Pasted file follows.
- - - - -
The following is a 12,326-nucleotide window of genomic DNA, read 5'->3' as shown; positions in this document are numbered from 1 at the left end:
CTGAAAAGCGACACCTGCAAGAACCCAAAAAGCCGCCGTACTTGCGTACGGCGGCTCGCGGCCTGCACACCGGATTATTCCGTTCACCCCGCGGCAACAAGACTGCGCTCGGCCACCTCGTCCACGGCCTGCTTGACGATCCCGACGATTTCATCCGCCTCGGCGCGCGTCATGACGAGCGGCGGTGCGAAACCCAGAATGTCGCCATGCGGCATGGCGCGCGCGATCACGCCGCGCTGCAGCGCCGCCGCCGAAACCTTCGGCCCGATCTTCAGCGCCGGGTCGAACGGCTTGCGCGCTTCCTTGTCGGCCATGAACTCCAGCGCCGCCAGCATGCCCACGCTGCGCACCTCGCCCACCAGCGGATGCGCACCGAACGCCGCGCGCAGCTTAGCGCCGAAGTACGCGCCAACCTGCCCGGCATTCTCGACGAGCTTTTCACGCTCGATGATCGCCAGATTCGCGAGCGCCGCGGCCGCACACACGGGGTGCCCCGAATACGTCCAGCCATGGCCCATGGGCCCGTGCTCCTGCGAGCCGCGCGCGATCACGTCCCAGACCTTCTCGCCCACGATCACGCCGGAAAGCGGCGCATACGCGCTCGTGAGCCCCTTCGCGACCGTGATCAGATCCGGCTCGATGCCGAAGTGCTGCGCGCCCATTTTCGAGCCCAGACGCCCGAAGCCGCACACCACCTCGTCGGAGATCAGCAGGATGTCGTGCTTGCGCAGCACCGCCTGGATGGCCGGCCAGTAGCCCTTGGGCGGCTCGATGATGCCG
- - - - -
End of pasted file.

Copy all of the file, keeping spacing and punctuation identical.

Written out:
The following is a 12,326-nucleotide window of genomic DNA, read 5'->3' as shown; positions in this document are numbered from 1 at the left end:
CTGAAAAGCGACACCTGCAAGAACCCAAAAAGCCGCCGTACTTGCGTACGGCGGCTCGCGGCCTGCACACCGGATTATTCCGTTCACCCCGCGGCAACAAGACTGCGCTCGGCCACCTCGTCCACGGCCTGCTTGACGATCCCGACGATTTCATCCGCCTCGGCGCGCGTCATGACGAGCGGCGGTGCGAAACCCAGAATGTCGCCATGCGGCATGGCGCGCGCGATCACGCCGCGCTGCAGCGCCGCCGCCGAAACCTTCGGCCCGATCTTCAGCGCCGGGTCGAACGGCTTGCGCGCTTCCTTGTCGGCCATGAACTCCAGCGCCGCCAGCATGCCCACGCTGCGCACCTCGCCCACCAGCGGATGCGCACCGAACGCCGCGCGCAGCTTAGCGCCGAAGTACGCGCCAACCTGCCCGGCATTCTCGACGAGCTTTTCACGCTCGATGATCGCCAGATTCGCGAGCGCCGCGGCCGCACACACGGGGTGCCCCGAATACGTCCAGCCATGGCCCATGGGCCCGTGCTCCTGCGAGCCGCGCGCGATCACGTCCCAGACCTTCTCGCCCACGATCACGCCGGAAAGCGGCGCATACGCGCTCGTGAGCCCCTTCGCGACCGTGATCAGATCCGGCTCGATGCCGAAGTGCTGCGCGCCCATTTTCGAGCCCAGACGCCCGAAGCCGCACACCACCTCGTCGGAGATCAGCAGGATGTCGTGCTTGCGCAGCACCGCCTGGATGGCCGGCCAGTAGCCCTTGGGCGGCTCGATGATGCCG